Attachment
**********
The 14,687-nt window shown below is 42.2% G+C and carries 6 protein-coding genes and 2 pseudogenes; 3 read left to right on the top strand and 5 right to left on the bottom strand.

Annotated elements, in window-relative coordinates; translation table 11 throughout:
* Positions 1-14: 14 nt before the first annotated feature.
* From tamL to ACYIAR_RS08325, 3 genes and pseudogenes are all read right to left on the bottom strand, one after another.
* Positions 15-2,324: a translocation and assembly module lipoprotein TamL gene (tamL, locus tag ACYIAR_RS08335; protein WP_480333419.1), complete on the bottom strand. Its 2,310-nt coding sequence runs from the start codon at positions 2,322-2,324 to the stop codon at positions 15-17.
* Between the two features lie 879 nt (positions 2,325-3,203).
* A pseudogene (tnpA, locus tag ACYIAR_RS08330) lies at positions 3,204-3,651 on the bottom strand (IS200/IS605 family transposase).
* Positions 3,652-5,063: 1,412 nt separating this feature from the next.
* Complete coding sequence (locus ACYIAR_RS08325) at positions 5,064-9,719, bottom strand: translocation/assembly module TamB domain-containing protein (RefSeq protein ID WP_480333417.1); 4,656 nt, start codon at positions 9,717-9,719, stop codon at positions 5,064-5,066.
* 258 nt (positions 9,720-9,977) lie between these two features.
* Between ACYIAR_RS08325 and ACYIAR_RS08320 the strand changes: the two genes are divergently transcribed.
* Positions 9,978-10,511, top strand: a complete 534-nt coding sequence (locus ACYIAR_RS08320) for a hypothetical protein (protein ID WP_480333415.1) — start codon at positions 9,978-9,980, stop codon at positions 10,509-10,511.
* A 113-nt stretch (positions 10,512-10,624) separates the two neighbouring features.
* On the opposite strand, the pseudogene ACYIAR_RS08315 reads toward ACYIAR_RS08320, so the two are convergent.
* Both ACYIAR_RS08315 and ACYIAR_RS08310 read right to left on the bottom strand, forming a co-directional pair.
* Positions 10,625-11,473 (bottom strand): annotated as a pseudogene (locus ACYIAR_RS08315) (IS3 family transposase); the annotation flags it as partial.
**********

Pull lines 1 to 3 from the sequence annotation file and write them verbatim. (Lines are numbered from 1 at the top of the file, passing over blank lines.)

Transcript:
The 14,687-nt window shown below is 42.2% G+C and carries 6 protein-coding genes and 2 pseudogenes; 3 read left to right on the top strand and 5 right to left on the bottom strand.

Annotated elements, in window-relative coordinates; translation table 11 throughout:
* Positions 1-14: 14 nt before the first annotated feature.